How Hard is it to Raise Money in 2018

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Raise Money

In the business world today, increasing numbers of startups are sourcing for funds.  Likewise, the investors are also looking out for the right businesses that will guarantee the highest return on investment for them.  In our chat with Dirk Rothig, who is an investment specialist from Germany, we discussed the goals, the chances of new businesses and investors, as well as the to-dos for future business to find the right investors for them.

How hard is it to raise money in 2018? Do you foresee any change in the nearer future?  What can startups do to find the right investor for their business?

Putting money together for business is not an easy task.  Usually, it depends on the aim of the business, the type, the location, the associated risks and other unrealized deal brokers.  With this said, there are lots of liquidity present in today’s market.  The conversion of those into cash has enabled me to gather some money for most of the works I undertook.

What are the biggest errors made by upcoming businesses and companies in the course of raising money?

Wrong thoughts.  They begin to lay more emphasis on what the investor is looking for, instead of focusing on what they have to offer.  It is more challenging to figure out the thoughts of an investor.  But with a credible investment story, you can easily convince the investor.

How long does it take to raise money through a Venture Capitalist?

Getting funds from a VC usually takes an average of six to nine months.  It is a long lasting target because of the factors involved, including an extended period of decision making, long due process, and steps in contract drafting.  It is not the quickest means of raising money, and not every business aim is right for VCs.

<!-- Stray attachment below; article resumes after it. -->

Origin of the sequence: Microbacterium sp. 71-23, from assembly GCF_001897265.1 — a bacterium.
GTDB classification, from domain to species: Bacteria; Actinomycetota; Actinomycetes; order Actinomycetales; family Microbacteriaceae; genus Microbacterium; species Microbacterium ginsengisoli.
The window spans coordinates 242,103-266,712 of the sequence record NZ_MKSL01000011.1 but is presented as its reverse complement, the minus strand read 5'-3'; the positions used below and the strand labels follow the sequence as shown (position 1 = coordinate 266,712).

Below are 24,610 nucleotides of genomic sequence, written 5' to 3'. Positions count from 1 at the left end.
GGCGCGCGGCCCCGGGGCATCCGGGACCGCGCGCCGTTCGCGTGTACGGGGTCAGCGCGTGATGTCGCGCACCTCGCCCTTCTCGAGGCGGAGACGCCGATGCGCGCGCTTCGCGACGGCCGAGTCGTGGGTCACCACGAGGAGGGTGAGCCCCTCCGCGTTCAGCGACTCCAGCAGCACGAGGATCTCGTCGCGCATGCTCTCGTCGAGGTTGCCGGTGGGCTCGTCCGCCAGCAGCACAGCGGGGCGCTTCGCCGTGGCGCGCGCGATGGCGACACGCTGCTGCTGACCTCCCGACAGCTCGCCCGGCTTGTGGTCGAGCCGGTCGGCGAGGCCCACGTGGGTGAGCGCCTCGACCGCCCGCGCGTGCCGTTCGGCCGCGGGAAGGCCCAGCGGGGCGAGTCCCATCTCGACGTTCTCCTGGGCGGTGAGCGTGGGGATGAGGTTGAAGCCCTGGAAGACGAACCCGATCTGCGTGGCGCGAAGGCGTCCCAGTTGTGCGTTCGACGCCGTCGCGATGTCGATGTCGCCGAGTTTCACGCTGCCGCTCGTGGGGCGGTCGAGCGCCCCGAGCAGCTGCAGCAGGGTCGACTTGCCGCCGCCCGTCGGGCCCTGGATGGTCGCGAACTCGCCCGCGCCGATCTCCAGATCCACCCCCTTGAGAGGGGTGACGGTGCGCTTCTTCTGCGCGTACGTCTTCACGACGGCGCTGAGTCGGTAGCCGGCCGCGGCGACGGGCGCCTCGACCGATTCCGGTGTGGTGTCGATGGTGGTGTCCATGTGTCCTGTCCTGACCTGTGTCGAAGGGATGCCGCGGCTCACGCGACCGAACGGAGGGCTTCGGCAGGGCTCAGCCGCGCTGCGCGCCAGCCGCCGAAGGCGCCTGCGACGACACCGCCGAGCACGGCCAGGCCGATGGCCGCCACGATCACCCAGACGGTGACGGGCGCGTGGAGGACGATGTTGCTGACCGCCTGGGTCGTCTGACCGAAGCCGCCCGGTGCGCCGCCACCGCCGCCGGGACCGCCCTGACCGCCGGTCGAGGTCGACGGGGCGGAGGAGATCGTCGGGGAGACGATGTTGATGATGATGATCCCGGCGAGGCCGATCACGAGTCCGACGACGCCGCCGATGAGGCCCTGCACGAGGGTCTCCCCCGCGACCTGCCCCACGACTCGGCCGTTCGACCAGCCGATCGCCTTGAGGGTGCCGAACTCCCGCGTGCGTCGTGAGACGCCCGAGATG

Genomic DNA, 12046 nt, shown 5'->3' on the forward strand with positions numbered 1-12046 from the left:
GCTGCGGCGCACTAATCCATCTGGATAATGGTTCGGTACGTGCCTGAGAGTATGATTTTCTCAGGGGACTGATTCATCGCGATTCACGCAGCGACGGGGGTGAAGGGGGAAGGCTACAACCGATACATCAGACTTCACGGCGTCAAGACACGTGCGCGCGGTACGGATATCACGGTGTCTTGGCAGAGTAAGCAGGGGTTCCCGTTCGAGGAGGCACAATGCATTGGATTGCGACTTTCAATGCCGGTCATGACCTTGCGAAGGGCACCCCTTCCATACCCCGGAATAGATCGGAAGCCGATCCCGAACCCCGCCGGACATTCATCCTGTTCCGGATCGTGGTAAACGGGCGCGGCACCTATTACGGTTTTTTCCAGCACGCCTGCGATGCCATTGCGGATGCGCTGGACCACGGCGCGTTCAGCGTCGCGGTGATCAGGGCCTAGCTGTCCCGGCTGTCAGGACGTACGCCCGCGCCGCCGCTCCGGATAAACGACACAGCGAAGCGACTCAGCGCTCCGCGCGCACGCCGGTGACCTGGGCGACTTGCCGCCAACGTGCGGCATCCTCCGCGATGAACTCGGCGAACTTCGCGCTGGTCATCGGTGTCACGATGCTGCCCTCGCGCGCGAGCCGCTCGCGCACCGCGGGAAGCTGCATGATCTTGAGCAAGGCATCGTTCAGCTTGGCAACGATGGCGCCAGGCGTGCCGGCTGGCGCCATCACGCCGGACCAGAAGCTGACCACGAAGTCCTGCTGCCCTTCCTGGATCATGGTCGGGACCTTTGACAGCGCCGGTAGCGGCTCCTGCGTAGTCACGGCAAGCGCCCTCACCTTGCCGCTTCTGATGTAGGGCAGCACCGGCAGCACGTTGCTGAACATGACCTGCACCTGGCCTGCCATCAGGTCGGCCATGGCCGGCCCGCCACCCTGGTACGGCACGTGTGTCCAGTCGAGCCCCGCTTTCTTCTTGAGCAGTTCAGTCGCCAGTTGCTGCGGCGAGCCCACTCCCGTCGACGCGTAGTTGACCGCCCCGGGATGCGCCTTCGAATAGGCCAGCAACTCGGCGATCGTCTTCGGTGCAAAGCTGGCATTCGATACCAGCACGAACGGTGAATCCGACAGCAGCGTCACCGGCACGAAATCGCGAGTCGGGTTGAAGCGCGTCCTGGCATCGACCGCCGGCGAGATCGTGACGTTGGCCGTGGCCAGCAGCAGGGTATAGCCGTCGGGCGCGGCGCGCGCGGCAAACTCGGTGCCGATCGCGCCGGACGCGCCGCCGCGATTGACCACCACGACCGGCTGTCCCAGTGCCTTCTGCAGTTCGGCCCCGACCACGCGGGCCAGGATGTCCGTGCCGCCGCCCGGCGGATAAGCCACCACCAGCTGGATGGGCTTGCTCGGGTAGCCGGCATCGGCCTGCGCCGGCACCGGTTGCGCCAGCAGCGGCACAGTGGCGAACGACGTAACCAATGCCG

What are the best means of getting to know a potential investor, before meeting them officially?

Realness is crucial.  You can also practice with close friends and unreal investors before meeting the real investor.  Be flexible; be open to making compromises where necessary; but have it in mind not to give up idea or identity.  Your story must be clear and concise, easy to understand for everyone.  You need to make it possible to be able to brief your investor in the space of two minutes, in the elevator.  You can have the best business idea in the universe, but if the investor does not find you likable, they will not invest in your business.

What is your advice to startup owners on how to make a good first impression at the first meeting?

Be yourself. Do not try to play the investor.  Once the investor does not like you, obviously, he would not invest in you.  If you get the attention of the investor by faking your personality, you might succeed for that period.  But eventually, he will get to know about your faking, because he will still have to face the real you later.

It has been proven that money is not the only need for startups.  What are the mistakes startups make even when they have the funds?

Most times, there is more to a successful business than money.  It needs the right skills, experience, the right people, plan and other things.  Hence, it is not just the investor that is needed, the right management or a business angel is needed as well.